Strauss’s Intermezzo at Scottish Opera

Richard Strauss, Intermezzo: Soloists, Orchestra of Scottish Opera. Conductor: Francesco Corti. Edinburgh Festival Theatre, 5. 3.2011 (SRT)
Christine – Anita Bader
Robert – Roland Wood
Baron Lummer – Nicky Spence
Anna – Sarah Redgwick
Orchestra of Scottish Opera, Francesco Corti (conductor)
Wolfgang Quetes (director)
Manfred Kaderk (designer)
Matthias Hönig (lighting)

I’ve always been rather sceptical of Strauss’s Intermezzo. It dramatises a real-life incident in the Strausses’ marriage where a misunderstanding led to Pauline Strauss threatening to divorce her husband. The names are changed to provide a modicum of privacy but right from the first performance there was no doubt as to the truth behind the fiction. If this speaks of hubris in the composer beyond the reasonable then remember that this is also the man who wrote Heldenleben and Sinfonia Domestica! The real problem with the work, however, is its over-reliance on parlando-style recitative. There are precious few arioso passages and most of the vocal line is an endless recitative. That said, Scottish Opera’s presentation of the work came closer than any other
I’ve experienced to overcoming these problems.

The real reason for this is the strength of their orchestral playing. Strauss’s skill as an orchestrator hit me afresh listening to Francesco Corti and his band bringing the score to life before my ears. There may not be many memorable melodies in the singing but the orchestral accompaniment, especially in the many intermezzi which come between the scenes, sweeps and surges with all the lyricism and ultra-Romantic gloss that you associate with the composer of Rosenkavalier and Die Frau ohne Schatten. Nowhere is it lovelier than in the fifth scene of Act 1 as Christine sits alone at the dining table, contemplating her life as the stay-at-home wife of a great conductor. The last minute or so of the opera, coming after the couple’s final reconciliation, carries all before it and led to an exceptionally warm reception from the audience. It’s worth contemplating that this is an orchestra that have just agreed to go part time, and I can’t help but doubt that any part-time band could produce sounds like this which require such careful crafting: we may be witnessing the end of something special.

It helps that the world of the opera is brought so convincingly to life by the creative team. Designer Manfred Kaderk successfully evokes the world of the Vienna Secession through Klimt-inspired decor; in fact, it is this painter’s Kiss that provides the curtain and much of the backdrop, its separation into two halves at the beginning of the opera is not repaired until the couple’s reconciliation at the end. Kaderk’s designs and Quetes’ direction mean that the scene changes come quickly and create the many separate worlds of the different scenes effectively while keeping the central unity of the decorative scheme. Even the furniture and the costumes are used as part of the artistic whole, and Matthias Hönig’s subtle lighting changes allow each scene to melt into the next beautifully.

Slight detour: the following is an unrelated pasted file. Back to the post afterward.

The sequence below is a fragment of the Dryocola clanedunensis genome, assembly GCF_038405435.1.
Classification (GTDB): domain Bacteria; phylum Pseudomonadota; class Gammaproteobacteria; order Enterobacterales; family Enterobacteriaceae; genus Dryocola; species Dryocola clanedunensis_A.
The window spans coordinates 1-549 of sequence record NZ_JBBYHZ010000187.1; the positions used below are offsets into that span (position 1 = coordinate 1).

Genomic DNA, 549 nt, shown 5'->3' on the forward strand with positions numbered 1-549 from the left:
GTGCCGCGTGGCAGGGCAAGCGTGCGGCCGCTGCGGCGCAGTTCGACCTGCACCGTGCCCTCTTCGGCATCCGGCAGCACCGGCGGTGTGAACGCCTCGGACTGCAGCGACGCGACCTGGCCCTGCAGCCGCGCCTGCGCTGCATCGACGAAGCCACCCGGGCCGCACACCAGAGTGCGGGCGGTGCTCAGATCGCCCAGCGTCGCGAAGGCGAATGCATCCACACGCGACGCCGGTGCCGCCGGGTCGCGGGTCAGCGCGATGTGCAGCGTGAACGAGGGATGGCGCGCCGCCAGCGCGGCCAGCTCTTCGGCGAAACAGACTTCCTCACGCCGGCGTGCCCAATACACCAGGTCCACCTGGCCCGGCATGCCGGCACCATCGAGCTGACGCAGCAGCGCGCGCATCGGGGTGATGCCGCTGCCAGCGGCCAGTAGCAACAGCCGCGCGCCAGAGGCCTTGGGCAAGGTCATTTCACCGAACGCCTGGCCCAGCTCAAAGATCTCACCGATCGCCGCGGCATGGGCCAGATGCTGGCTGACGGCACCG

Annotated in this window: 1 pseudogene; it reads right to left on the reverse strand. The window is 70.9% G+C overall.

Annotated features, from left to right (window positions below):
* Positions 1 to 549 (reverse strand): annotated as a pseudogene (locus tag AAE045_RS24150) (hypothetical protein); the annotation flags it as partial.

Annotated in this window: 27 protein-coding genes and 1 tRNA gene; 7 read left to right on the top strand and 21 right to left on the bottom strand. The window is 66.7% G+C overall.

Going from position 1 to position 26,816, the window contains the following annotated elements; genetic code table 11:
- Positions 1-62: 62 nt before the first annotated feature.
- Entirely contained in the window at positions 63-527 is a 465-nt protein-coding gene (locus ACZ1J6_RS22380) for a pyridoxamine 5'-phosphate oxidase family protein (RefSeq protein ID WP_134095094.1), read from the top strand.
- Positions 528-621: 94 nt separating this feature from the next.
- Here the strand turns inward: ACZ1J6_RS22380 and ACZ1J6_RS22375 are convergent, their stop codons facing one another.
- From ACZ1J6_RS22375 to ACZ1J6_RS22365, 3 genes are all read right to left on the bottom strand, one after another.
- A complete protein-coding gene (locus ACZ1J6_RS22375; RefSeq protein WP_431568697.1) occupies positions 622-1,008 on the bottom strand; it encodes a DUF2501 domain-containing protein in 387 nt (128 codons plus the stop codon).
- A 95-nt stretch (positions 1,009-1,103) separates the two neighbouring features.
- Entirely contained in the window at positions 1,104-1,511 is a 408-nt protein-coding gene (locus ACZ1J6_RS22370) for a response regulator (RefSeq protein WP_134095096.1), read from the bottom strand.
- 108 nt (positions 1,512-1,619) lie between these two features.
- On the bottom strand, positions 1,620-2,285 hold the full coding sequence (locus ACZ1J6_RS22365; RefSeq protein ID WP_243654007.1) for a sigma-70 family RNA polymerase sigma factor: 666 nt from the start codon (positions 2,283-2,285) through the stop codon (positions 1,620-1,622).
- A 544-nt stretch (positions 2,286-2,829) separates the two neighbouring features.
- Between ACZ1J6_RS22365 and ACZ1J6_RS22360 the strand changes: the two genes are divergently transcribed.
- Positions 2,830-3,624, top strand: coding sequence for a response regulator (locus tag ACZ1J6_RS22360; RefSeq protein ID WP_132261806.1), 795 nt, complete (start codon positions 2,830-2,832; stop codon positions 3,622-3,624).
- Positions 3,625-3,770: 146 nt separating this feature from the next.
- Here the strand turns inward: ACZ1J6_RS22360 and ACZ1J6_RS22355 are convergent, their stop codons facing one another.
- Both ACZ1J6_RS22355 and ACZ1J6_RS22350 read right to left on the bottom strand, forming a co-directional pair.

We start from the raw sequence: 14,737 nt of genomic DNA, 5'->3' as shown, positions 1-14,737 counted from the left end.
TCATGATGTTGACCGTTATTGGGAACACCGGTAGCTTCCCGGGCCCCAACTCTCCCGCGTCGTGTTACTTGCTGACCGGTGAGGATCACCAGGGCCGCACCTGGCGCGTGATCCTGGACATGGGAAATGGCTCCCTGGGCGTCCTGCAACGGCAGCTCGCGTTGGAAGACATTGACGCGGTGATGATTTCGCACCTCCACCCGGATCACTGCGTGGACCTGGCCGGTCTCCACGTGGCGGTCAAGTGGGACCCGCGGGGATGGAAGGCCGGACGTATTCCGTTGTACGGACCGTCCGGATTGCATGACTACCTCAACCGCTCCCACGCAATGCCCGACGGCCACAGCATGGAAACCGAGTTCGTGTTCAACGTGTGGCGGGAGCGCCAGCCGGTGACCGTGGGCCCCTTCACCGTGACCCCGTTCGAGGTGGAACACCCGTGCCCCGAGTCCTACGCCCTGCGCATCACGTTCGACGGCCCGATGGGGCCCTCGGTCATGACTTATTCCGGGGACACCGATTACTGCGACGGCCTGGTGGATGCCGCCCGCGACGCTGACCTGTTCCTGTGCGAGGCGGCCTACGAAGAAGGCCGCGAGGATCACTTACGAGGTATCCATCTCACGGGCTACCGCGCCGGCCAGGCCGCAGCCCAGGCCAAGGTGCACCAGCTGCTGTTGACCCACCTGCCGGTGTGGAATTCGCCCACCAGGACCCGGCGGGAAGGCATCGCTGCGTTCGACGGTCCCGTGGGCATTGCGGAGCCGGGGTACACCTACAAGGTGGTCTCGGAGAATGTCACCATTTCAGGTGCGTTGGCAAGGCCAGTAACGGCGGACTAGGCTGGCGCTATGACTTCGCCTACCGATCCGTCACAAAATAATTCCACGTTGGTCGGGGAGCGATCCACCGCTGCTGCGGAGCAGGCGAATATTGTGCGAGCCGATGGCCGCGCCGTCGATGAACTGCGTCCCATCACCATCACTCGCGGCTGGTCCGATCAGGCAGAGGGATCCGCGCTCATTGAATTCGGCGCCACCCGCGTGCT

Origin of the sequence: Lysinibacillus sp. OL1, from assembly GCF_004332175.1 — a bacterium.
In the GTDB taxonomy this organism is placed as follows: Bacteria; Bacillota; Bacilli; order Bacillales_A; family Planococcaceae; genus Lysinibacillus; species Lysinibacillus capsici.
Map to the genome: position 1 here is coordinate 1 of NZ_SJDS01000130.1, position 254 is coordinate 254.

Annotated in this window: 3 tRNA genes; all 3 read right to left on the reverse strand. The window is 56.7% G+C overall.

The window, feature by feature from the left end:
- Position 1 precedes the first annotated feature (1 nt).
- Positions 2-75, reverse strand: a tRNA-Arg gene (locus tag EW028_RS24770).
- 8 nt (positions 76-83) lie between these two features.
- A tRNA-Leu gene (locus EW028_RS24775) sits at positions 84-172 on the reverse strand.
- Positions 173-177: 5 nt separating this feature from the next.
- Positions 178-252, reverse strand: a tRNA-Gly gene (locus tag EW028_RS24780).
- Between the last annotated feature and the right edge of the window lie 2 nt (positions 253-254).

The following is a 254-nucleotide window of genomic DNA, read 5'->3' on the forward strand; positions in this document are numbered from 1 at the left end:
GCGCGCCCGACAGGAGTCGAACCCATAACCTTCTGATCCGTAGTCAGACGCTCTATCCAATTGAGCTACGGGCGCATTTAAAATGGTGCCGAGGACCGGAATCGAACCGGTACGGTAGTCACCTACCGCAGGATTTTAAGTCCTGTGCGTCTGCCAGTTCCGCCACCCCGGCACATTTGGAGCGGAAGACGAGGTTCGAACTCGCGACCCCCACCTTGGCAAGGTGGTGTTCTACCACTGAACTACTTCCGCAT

The singing and acting is also very strong indeed. Anita Bader sings Christine’s music with all the lustrous richness required of a great Strauss soprano, creamy and fulsome at the top while allowing room for the histrionics that this character has to resort to at times. Roland Wood’s Robert is a good foil for her, authoritative and solid if a little gravelly at times. Nicky Spence makes an auspicious company debut with his bright burnished tenor, even if he overdoes the Baron’s smarmy side. Minor roles are all taken very well, with perhaps special mention going to the restrained dignity of Michel de Souza’s Notary.

I still think Intermezzo is fatally flawed and, as I said when I reviewed the DVD of the Glyndebourne production, it can’t be anybody’s favourite Strauss opera. Beautiful as the music can be, it’s hard to deny that the whole set-up is pretty self-regarding! But a production like this brought me as close to the work as I’m likely to get. It’s a tribute to Scottish Opera that they are still capable of producing such good work in such difficult times.

Simon Thompson